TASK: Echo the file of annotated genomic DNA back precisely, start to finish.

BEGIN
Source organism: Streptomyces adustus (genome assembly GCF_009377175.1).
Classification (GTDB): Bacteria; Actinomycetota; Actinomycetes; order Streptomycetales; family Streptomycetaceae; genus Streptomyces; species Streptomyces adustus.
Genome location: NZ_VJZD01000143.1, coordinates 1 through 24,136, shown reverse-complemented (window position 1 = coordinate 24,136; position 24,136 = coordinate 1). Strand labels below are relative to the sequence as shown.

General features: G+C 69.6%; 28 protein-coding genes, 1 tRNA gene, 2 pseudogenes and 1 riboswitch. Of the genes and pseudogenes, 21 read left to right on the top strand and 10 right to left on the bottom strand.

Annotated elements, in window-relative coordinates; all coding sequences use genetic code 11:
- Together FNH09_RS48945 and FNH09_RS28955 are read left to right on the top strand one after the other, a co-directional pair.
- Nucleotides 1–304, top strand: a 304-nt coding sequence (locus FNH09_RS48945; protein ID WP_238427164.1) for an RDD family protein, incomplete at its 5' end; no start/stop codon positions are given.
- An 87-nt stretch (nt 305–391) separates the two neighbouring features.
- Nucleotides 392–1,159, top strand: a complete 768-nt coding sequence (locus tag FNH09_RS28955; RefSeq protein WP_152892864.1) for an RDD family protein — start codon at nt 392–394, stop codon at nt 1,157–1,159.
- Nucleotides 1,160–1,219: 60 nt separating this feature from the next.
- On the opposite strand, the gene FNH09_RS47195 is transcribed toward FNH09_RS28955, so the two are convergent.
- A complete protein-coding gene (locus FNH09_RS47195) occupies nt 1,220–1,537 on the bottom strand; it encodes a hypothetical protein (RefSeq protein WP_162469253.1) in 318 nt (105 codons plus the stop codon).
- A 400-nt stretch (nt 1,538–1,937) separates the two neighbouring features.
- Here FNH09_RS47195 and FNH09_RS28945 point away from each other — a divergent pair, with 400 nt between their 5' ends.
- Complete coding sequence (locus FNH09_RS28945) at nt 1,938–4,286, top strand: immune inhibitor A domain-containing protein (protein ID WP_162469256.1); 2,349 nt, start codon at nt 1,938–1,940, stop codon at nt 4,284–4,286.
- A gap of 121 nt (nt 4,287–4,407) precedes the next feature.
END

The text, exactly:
Source organism: Streptomyces adustus (genome assembly GCF_009377175.1).
Classification (GTDB): Bacteria; Actinomycetota; Actinomycetes; order Streptomycetales; family Streptomycetaceae; genus Streptomyces; species Streptomyces adustus.
Genome location: NZ_VJZD01000143.1, coordinates 1 through 24,136, shown reverse-complemented (window position 1 = coordinate 24,136; position 24,136 = coordinate 1). Strand labels below are relative to the sequence as shown.

General features: G+C 69.6%; 28 protein-coding genes, 1 tRNA gene, 2 pseudogenes and 1 riboswitch. Of the genes and pseudogenes, 21 read left to right on the top strand and 10 right to left on the bottom strand.

Annotated elements, in window-relative coordinates; all coding sequences use genetic code 11:
- Together FNH09_RS48945 and FNH09_RS28955 are read left to right on the top strand one after the other, a co-directional pair.
- Nucleotides 1–304, top strand: a 304-nt coding sequence (locus FNH09_RS48945; protein ID WP_238427164.1) for an RDD family protein, incomplete at its 5' end; no start/stop codon positions are given.
- An 87-nt stretch (nt 305–391) separates the two neighbouring features.
- Nucleotides 392–1,159, top strand: a complete 768-nt coding sequence (locus tag FNH09_RS28955; RefSeq protein WP_152892864.1) for an RDD family protein — start codon at nt 392–394, stop codon at nt 1,157–1,159.
- Nucleotides 1,160–1,219: 60 nt separating this feature from the next.
- On the opposite strand, the gene FNH09_RS47195 is transcribed toward FNH09_RS28955, so the two are convergent.
- A complete protein-coding gene (locus FNH09_RS47195) occupies nt 1,220–1,537 on the bottom strand; it encodes a hypothetical protein (RefSeq protein WP_162469253.1) in 318 nt (105 codons plus the stop codon).
- A 400-nt stretch (nt 1,538–1,937) separates the two neighbouring features.
- Here FNH09_RS47195 and FNH09_RS28945 point away from each other — a divergent pair, with 400 nt between their 5' ends.
- Complete coding sequence (locus FNH09_RS28945) at nt 1,938–4,286, top strand: immune inhibitor A domain-containing protein (protein ID WP_162469256.1); 2,349 nt, start codon at nt 1,938–1,940, stop codon at nt 4,284–4,286.
- A gap of 121 nt (nt 4,287–4,407) precedes the next feature.